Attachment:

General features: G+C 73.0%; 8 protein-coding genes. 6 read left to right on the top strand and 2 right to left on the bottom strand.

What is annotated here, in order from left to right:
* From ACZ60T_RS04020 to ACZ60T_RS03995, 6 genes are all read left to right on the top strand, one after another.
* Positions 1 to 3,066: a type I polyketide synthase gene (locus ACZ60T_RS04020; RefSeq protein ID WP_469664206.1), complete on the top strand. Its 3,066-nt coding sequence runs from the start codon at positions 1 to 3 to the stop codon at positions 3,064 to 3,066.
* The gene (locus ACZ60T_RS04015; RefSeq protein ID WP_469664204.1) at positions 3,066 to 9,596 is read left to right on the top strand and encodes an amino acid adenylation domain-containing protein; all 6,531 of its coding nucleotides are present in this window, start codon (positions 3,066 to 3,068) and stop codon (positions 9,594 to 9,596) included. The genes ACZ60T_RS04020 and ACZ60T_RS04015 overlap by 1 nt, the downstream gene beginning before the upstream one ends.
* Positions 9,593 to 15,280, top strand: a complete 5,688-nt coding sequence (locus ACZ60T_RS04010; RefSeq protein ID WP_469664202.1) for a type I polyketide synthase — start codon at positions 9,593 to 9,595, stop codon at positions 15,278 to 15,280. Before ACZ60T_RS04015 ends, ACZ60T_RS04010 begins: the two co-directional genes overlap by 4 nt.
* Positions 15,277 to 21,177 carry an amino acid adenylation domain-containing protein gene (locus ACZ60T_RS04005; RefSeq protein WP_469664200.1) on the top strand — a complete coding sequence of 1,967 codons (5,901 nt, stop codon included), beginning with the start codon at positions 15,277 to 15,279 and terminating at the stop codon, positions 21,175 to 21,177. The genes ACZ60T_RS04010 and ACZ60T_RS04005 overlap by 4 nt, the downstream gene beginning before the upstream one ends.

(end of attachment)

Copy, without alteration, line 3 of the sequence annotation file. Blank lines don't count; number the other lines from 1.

* From ACZ60T_RS04020 to ACZ60T_RS03995, 6 genes are all read left to right on the top strand, one after another.